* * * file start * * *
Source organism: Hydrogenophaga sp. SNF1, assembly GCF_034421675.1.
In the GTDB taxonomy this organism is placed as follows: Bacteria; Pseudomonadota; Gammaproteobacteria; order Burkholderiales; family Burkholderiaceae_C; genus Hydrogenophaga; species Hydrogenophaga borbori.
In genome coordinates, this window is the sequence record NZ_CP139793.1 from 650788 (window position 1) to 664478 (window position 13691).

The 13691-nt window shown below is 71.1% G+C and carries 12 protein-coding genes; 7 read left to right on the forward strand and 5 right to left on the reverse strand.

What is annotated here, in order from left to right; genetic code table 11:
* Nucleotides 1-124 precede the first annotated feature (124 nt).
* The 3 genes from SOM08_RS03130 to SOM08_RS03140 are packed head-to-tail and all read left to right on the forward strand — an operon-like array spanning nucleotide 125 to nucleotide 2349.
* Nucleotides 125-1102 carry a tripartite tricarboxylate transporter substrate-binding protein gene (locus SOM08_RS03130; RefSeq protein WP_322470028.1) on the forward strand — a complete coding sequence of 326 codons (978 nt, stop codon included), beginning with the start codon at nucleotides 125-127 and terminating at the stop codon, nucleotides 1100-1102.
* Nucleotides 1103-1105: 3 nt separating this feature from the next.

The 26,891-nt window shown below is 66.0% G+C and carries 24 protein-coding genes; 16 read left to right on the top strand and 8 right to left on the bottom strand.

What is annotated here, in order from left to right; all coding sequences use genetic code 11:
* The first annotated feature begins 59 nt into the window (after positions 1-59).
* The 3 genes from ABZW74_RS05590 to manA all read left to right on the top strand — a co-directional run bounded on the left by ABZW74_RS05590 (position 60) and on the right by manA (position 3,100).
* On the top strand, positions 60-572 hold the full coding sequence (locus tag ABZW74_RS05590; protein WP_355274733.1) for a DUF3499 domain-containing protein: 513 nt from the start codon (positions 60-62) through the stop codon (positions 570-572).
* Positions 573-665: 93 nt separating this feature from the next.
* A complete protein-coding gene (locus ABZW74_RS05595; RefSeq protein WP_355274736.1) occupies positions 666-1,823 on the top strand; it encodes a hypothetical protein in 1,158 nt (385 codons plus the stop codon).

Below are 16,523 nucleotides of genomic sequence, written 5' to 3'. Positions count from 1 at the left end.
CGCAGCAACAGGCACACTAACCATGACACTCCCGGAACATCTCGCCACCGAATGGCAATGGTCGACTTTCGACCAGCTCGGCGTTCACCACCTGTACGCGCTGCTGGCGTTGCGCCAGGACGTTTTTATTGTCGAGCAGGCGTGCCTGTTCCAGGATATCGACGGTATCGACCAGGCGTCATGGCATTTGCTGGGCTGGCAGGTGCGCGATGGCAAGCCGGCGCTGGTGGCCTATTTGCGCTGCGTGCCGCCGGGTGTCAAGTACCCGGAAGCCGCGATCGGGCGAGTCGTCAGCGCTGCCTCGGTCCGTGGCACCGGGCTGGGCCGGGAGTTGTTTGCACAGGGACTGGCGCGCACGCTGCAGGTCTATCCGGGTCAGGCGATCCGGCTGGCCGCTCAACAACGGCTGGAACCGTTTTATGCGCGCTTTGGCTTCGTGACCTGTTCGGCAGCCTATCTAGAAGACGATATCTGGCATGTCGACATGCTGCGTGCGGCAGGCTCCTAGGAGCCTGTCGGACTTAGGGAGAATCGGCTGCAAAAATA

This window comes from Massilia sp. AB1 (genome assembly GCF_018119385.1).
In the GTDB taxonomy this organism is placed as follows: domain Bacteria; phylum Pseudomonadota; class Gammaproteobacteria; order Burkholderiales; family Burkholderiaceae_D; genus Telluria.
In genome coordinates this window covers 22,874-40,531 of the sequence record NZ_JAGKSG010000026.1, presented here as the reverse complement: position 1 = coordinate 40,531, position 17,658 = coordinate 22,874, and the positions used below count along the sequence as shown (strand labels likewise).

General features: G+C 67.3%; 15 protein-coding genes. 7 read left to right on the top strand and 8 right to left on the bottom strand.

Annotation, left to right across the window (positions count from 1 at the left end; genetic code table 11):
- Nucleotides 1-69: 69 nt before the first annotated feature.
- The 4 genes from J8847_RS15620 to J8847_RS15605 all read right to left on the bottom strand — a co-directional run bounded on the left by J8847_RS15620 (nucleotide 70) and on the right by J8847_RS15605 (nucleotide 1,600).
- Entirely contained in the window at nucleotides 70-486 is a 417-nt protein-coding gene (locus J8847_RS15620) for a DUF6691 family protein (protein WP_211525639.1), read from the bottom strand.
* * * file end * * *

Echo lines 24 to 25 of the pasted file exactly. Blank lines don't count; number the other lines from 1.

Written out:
- Nucleotides 1-69: 69 nt before the first annotated feature.
- The 4 genes from J8847_RS15620 to J8847_RS15605 all read right to left on the bottom strand — a co-directional run bounded on the left by J8847_RS15620 (nucleotide 70) and on the right by J8847_RS15605 (nucleotide 1,600).